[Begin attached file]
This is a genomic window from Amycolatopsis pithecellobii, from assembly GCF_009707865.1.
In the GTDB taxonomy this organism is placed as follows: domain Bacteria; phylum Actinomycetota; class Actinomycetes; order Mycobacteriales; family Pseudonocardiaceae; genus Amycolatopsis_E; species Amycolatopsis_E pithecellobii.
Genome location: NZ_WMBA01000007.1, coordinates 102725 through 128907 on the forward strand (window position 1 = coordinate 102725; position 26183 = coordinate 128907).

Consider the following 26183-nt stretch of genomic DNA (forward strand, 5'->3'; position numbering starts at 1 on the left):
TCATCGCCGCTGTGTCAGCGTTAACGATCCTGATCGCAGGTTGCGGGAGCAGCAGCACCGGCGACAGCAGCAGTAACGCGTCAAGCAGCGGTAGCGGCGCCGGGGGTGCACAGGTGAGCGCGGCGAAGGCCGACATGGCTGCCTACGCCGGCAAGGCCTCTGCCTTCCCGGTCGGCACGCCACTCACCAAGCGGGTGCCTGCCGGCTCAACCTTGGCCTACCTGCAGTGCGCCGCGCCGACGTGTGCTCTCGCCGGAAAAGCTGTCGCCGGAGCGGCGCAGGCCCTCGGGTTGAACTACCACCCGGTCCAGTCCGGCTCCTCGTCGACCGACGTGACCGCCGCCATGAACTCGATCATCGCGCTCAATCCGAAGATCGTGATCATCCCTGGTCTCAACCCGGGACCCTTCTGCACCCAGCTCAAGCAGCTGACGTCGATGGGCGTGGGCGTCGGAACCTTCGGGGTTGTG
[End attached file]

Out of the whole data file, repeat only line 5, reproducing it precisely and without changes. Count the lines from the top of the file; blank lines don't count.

TCATCGCCGCTGTGTCAGCGTTAACGATCCTGATCGCAGGTTGCGGGAGCAGCAGCACCGGCGACAGCAGCAGTAACGCGTCAAGCAGCGGTAGCGGCGCCGGGGGTGCACAGGTGAGCGCGGCGAAGGCCGACATGGCTGCCTACGCCGGCAAGGCCTCTGCCTTCCCGGTCGGCACGCCACTCACCAAGCGGGTGCCTGCCGGCTCAACCTTGGCCTACCTGCAGTGCGCCGCGCCGACGTGTGCTCTCGCCGGAAAAGCTGTCGCCGGAGCGGCGCAGGCCCTCGGGTTGAACTACCACCCGGTCCAGTCCGGCTCCTCGTCGACCGACGTGACCGCCGCCATGAACTCGATCATCGCGCTCAATCCGAAGATCGTGATCATCCCTGGTCTCAACCCGGGACCCTTCTGCACCCAGCTCAAGCAGCTGACGTCGATGGGCGTGGGCGTCGGAACCTTCGGGGTTGTG